Special Mideast emissary Philip C. Habib reported to President Reagan yesterday on his latest mission to reinforce the "fragile" cease-fire between Israel and the Palestinians as the State Department clarified its application to Jordanian and Syrian borders.

Speaking to reporters after a meeting with Reagan, the veteran diplomat declared that "all parties realize more than ever the grave implications of a major breakdown of the cease-fire" that he negotiated in the area last July. He went on to say that the situation is still "fragile.".

Habib, in response to questions, said Israeli officials gave him "a clear indication that they wish to abide by the cease-fire." He understands, he said, that they will "not be the first to attack."

The Israeli government, increasingly edgy about a buildup of military equipment in the hands of Palestinian forces in southern Lebanon, has put the United States on notice that it reserves the right to shatter the truce in case of "clear provocation."

That term has not been defined with precision, but yesterday the State Department made clear that some attacks into Israel through Jordan or Syria would be regarded by Washington as cease-fire violations.

The incursion by six Palestinian commandos who entered Israel through Jordan Jan. 30 prompted Israeli Defense Minister Ariel Sharon to recommend that his forces be unleashed to strike Palestinian troop concentrations in southern Lebanon in retaliation. At that time, Prime Minister Menachem Begin turned down Sharon's attack plan but dispatched the chief of army intelligence, Maj. Gen. Yehoshua Saguy, to voice urgent concern to Washington and to serve notice that strikes through Jordan along with other "provocations" could shatter the cease-fire.

The U.S. position on the application of the cease-fire to Palestinian military actions through Jordan or Syria was unclear at that time, according to Israeli sources.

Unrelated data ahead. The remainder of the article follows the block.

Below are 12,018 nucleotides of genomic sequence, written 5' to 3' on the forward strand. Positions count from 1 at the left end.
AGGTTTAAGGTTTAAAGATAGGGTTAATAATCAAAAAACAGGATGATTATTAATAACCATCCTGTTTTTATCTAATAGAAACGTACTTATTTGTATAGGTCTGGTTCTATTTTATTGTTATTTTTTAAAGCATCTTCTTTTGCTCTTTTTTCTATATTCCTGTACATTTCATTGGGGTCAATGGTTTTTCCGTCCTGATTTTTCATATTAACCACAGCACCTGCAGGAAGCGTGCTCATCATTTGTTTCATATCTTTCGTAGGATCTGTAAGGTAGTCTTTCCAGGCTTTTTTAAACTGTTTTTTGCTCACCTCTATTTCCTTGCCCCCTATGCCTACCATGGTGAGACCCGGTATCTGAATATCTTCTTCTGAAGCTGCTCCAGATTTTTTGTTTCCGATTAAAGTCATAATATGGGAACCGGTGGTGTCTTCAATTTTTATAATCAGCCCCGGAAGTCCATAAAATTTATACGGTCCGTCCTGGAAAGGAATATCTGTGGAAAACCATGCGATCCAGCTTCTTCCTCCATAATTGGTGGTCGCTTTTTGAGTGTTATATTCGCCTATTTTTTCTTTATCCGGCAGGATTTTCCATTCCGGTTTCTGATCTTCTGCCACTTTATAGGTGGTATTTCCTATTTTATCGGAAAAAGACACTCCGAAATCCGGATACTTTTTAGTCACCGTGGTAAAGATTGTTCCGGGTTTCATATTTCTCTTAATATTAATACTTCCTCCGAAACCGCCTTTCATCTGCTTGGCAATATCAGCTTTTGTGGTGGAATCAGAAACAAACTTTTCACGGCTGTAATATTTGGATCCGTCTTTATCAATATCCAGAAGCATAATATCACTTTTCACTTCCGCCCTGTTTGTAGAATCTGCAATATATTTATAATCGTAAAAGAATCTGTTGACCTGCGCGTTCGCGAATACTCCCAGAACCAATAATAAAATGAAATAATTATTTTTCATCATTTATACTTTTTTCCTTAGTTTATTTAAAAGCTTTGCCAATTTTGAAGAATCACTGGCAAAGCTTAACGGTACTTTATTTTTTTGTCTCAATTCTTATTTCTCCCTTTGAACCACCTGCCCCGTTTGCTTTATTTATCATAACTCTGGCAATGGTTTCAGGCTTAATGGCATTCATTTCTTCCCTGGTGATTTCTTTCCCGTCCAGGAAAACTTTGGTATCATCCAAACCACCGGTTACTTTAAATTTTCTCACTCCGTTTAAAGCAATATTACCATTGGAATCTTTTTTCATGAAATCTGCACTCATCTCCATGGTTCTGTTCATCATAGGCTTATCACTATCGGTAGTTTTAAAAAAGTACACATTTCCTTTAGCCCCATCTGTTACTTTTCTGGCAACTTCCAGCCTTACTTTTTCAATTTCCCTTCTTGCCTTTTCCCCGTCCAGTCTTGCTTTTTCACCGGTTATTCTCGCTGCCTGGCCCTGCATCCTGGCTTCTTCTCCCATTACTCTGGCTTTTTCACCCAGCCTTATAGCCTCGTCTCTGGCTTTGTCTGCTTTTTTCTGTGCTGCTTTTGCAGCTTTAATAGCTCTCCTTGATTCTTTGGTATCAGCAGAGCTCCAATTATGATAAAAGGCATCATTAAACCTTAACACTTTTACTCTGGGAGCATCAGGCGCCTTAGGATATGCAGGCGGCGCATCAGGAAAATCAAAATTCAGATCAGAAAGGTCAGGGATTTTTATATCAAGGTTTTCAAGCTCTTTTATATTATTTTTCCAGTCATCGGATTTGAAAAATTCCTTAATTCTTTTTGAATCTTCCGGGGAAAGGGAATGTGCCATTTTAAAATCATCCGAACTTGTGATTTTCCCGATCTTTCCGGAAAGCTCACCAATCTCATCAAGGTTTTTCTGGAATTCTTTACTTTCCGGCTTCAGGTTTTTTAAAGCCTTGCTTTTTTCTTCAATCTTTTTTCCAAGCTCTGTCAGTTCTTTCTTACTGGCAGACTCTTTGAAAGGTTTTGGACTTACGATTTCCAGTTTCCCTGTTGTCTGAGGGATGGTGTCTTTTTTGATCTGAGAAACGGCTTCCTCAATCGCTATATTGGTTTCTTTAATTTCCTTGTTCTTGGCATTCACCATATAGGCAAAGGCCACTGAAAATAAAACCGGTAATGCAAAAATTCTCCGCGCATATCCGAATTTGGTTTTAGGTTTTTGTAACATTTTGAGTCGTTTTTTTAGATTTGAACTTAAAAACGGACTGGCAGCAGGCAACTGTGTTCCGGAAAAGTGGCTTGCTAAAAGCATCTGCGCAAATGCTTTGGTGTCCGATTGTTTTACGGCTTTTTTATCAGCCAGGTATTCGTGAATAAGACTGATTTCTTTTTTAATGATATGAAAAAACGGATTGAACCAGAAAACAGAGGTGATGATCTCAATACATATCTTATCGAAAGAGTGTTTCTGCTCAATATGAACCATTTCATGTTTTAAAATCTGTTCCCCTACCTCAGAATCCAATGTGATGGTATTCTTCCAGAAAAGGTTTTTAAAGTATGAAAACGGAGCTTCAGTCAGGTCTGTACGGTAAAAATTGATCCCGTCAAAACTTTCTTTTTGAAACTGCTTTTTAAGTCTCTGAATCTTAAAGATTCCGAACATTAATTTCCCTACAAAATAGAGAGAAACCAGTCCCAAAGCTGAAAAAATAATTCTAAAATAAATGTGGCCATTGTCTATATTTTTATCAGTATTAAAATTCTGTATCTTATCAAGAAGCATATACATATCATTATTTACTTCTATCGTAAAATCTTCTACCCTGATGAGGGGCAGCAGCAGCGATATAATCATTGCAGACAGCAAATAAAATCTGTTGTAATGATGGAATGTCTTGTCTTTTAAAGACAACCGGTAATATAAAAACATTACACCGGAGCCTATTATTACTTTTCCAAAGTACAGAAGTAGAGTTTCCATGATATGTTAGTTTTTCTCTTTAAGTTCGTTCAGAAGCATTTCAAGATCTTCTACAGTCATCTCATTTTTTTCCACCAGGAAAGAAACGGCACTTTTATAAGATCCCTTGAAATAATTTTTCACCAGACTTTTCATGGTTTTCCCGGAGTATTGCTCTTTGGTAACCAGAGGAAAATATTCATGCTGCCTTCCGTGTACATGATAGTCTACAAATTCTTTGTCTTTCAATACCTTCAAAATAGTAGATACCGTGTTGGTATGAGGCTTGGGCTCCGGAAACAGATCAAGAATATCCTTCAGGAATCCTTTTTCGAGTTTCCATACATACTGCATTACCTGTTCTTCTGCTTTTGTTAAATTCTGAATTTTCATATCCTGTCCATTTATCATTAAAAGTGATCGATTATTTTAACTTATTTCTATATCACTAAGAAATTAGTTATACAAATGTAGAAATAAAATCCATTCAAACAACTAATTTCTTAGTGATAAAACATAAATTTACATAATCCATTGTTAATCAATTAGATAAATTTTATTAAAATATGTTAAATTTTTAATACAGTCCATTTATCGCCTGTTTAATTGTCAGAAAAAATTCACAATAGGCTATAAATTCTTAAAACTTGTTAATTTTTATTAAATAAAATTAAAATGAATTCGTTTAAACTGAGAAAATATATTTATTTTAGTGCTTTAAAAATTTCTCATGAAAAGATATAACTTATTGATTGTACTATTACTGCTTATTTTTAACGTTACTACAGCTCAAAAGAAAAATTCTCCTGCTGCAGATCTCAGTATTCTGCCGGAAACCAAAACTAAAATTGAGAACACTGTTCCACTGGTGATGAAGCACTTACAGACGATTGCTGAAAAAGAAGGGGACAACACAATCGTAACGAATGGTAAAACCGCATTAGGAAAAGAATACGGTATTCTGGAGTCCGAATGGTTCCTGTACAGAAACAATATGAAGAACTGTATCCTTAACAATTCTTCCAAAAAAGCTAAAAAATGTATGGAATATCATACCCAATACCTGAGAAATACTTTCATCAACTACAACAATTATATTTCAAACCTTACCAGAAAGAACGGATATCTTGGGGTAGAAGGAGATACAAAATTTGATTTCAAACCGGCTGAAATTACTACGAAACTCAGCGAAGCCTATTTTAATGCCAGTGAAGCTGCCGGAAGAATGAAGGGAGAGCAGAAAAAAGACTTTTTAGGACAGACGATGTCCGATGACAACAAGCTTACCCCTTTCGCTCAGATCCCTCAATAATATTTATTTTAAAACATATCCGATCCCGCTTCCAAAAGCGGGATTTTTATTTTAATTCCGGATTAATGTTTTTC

The State Department statement yesterday, evidently drawn up by Habib on the basis of his latest round of discussions in the area, said that "any hostile action originating from Lebanon but going through Syria and Jordan into Israel would be a violation" of the U.S.-sponsored cease-fire.

At the White House, Habib called the statement "nothing extraordinary" and said it reflected what had always been his clear understanding. Such an understanding had not been clearly expressed in earlier U.S. pronouncements, however.

Regarding the continued presence of Syrian anti-aircraft missiles in Lebanon's Bakaa valley, Habib said that they are "still a problem" but that discussions on this subject had been overshadowed during his latest trip by tension over other aspects of the situation.

Israel's threat to take military action against the missiles last spring generated fears of a dangerous conflagration, and prompted Reagan to call Habib from retirement to become special U.S. emissary in the area.

After two months of nearly constant shuttling, Habib announced a cease-fire involving Israel and the Palestinian forces in southern Lebanon July 24. He was unable to arrange for the withdrawal of the Syrian missiles, however.

In response to various incidents and concerns, Habib returned to the area for several weeks last November and December. His latest trip, which began three weeks ago, was prompted by growing fears of an Israeli invasion after Sharon's recommendation early last month.

Habib said yesterday he is returning to his retirement home in California but "I'm at the president's disposal at any time" if further peace efforts are required.